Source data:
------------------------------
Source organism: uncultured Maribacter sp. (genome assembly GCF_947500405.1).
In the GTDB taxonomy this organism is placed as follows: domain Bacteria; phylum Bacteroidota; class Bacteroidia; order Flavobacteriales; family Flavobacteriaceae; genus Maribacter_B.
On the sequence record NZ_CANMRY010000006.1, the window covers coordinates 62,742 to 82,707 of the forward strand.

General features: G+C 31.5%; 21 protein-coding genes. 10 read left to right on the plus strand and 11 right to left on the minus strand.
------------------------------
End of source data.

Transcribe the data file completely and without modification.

Source organism: uncultured Maribacter sp. (genome assembly GCF_947500405.1).
In the GTDB taxonomy this organism is placed as follows: domain Bacteria; phylum Bacteroidota; class Bacteroidia; order Flavobacteriales; family Flavobacteriaceae; genus Maribacter_B.
On the sequence record NZ_CANMRY010000006.1, the window covers coordinates 62,742 to 82,707 of the forward strand.

General features: G+C 31.5%; 21 protein-coding genes. 10 read left to right on the plus strand and 11 right to left on the minus strand.